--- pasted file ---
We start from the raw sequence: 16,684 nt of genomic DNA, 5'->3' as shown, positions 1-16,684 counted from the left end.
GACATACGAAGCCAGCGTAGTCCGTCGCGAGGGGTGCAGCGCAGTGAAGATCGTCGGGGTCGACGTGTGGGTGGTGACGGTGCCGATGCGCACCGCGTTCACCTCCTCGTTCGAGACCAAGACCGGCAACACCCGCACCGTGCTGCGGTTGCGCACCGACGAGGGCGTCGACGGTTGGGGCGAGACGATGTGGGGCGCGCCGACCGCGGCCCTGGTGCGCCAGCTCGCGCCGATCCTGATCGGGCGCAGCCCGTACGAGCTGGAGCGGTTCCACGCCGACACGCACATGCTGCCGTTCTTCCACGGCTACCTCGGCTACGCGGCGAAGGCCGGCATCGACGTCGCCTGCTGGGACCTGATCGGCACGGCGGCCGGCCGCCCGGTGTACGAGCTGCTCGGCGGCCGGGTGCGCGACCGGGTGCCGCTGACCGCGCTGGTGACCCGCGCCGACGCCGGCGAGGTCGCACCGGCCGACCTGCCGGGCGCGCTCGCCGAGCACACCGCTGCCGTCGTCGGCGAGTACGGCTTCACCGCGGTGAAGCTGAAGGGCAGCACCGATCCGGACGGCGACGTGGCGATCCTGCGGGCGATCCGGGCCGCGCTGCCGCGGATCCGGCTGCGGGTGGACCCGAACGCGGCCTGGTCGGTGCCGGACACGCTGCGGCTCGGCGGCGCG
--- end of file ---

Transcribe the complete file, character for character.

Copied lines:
We start from the raw sequence: 16,684 nt of genomic DNA, 5'->3' as shown, positions 1-16,684 counted from the left end.
GACATACGAAGCCAGCGTAGTCCGTCGCGAGGGGTGCAGCGCAGTGAAGATCGTCGGGGTCGACGTGTGGGTGGTGACGGTGCCGATGCGCACCGCGTTCACCTCCTCGTTCGAGACCAAGACCGGCAACACCCGCACCGTGCTGCGGTTGCGCACCGACGAGGGCGTCGACGGTTGGGGCGAGACGATGTGGGGCGCGCCGACCGCGGCCCTGGTGCGCCAGCTCGCGCCGATCCTGATCGGGCGCAGCCCGTACGAGCTGGAGCGGTTCCACGCCGACACGCACATGCTGCCGTTCTTCCACGGCTACCTCGGCTACGCGGCGAAGGCCGGCATCGACGTCGCCTGCTGGGACCTGATCGGCACGGCGGCCGGCCGCCCGGTGTACGAGCTGCTCGGCGGCCGGGTGCGCGACCGGGTGCCGCTGACCGCGCTGGTGACCCGCGCCGACGCCGGCGAGGTCGCACCGGCCGACCTGCCGGGCGCGCTCGCCGAGCACACCGCTGCCGTCGTCGGCGAGTACGGCTTCACCGCGGTGAAGCTGAAGGGCAGCACCGATCCGGACGGCGACGTGGCGATCCTGCGGGCGATCCGGGCCGCGCTGCCGCGGATCCGGCTGCGGGTGGACCCGAACGCGGCCTGGTCGGTGCCGGACACGCTGCGGCTCGGCGGCGCG